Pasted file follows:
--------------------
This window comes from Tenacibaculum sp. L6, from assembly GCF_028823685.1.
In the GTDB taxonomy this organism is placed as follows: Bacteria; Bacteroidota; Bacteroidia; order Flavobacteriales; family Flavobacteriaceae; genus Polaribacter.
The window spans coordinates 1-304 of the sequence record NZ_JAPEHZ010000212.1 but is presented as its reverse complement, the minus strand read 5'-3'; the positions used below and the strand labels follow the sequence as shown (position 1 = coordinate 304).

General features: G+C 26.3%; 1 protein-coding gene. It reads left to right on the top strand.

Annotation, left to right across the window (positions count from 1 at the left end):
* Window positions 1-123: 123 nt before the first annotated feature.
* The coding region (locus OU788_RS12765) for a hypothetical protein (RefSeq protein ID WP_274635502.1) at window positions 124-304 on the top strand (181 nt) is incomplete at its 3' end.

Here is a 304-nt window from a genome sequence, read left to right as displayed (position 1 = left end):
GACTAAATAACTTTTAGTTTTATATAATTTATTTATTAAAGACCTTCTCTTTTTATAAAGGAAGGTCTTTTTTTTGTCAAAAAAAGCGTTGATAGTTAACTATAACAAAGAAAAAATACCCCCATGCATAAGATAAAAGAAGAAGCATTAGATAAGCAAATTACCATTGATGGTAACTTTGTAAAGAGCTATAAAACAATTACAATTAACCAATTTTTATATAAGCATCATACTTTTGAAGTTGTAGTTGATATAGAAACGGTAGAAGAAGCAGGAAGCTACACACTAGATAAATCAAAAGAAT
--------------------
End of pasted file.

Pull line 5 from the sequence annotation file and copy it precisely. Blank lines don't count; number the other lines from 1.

Annotation, left to right across the window (positions count from 1 at the left end):